Where financial planners put their savings

Once upon a time, I worked for a large financial services firm — one of the largest in the country.

My boss was pretty smart… a Certified Financial Planner… and was well-connected in the company.

He was also picked on by a few people I knew… because he was Jewish.

Which is sad because he was a nice dude and pretty insightful when it came to people.

One day he took me out on a run to see some clients. He had prepared a financial plan for them and was delivering it.

We took his Jaguar.

It was new… he’d bought it because he was unsatisfied with the Porsche he’d bought.

Anyway, on the way home he remarked something like “that’s how it’s done.”


Well, by the time we got back to the office, it was WAY late. Everyone else had gone home. I couldn’t help myself.

I asked: “So, Marshall… what do you think about that plan we delivered today?”

He told me it was good… and that most people kind of expect you to hand them something long, drawn out, complicated, with lots of numbers.

Otherwise, what are they paying all this money for?

They don’t want to drop a few grand to get a 2-page summary and simple suggestions.

They want tactics, baby.

They want to hear you tell them about how you’ll make them 20% a year in mutual funds…

They want you to predict the future of the stock market.

“So, do you invest right alongside your clients?”

I don’t remember his exact answer, but it was basically, “No.”

He then told me he paid something like $60,000 per year into the company’s whole life insurance product and… that it was the best investment out of all his other investments.

Not necessarily because it earned him the highest return every year… but because he always knew exactly how much savings he had to work with and he knew how much he would have 30 years from now.

In other words, peace of mind.

But what about ditching this idea of whole life insurance?

I mean, all the experts agree that it’s a crappy product… and that the best move is to buy term insurance, take the premiums you were going to dump into whole life and put them into an investment, and in 30 years… you’ll be set.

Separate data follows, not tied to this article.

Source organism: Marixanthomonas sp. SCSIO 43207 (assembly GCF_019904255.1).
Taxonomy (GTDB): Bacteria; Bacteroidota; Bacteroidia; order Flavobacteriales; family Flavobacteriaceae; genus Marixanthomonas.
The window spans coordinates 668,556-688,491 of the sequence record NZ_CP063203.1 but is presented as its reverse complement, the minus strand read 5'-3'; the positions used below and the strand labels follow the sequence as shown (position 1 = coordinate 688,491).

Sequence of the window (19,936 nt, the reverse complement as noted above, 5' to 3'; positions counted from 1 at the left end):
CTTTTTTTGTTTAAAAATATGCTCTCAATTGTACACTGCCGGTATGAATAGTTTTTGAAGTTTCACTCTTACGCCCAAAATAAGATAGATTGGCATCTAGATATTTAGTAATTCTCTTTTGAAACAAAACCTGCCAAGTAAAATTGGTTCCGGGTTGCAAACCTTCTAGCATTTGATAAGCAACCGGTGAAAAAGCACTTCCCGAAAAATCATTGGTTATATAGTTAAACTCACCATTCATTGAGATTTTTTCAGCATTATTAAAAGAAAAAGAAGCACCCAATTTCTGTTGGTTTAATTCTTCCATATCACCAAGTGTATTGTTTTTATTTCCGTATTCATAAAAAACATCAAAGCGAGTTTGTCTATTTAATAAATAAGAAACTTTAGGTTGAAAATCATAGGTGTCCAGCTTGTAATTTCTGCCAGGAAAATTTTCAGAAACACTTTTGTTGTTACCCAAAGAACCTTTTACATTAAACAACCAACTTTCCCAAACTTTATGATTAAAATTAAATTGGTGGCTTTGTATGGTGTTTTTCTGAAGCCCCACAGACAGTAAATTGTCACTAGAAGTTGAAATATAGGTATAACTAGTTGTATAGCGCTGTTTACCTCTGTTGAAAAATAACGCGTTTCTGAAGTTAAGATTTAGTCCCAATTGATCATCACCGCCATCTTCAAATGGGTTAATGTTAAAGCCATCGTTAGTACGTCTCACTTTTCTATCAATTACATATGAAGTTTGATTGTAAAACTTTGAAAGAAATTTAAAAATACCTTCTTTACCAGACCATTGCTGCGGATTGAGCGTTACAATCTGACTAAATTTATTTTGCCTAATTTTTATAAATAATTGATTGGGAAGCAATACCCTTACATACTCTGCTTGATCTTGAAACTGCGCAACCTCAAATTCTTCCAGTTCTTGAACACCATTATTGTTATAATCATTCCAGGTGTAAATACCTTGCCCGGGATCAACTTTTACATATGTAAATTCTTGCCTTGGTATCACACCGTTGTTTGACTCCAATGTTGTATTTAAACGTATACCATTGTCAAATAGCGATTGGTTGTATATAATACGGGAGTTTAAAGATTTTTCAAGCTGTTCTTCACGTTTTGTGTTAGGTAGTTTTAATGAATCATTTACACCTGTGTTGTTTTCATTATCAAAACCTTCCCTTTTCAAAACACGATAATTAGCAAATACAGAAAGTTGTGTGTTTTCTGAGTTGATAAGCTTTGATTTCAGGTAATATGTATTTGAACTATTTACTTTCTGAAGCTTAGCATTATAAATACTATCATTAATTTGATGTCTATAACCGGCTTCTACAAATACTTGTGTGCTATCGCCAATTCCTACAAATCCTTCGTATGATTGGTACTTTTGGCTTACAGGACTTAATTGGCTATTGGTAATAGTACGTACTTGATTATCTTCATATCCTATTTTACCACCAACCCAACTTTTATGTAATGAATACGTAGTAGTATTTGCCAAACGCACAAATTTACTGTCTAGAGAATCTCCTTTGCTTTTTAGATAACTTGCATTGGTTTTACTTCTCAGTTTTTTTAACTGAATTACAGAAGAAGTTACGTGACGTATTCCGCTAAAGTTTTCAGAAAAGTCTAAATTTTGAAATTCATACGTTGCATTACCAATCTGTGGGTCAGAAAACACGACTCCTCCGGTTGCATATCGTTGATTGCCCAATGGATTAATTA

Well… ‘taint that easy, turns out.

Some new research shows that buying whole life insurance is not only simpler… a combination of whole life and term insurance works out better than just buying term and investing the difference.

It doesn’t surprise me in the least… and it’s something I’ve been saying for quite some time now.

By the way, the paper is called, “Buy Term and Invest the Difference Revisited” (Google it if you’re really interested in the nitty-gritty details).

Now… I am not an investment expert.

I am not a guru.

I am not even a moderately successful investor (I’ve lost way more than I’ve ever made).

In fact…

I’m an expert in exactly one thing: Life insurance.

I know how to position life insurance underneath any business or investment strategy. When you do that, you boost the total return of whatever you’re doing…

An investment strategy that produces 5% returns suddenly gives you 6.5% or maybe even 7%. A 10% return on your business venture turns into 20% or maybe even 50%. In one case I saw a real estate investor squeeze out 102% on his money using nothing more than traditional bank loans and life insurance.

Without the insurance, his return would have been something like 10% or maybe 15%.

And… assuming you’ve set things up properly… you don’t NEED to be an investment expert. You only need to be a pathetic, rank, amateur to compete with “the big boys.”

If none of this interests you… well… I don’t know what to say other than I hope you find what you’re looking for.

But if you ARE interested in exploring this idea further, here’s where you can learn more about what I do and book an appointment:


David Lewis, AKA The Rogue Agent, has been a life insurance agent since 2004, and has worked with some of the oldest and most respected mutual life insurance companies in the U.S. during that time. To learn more about him and his business, go here.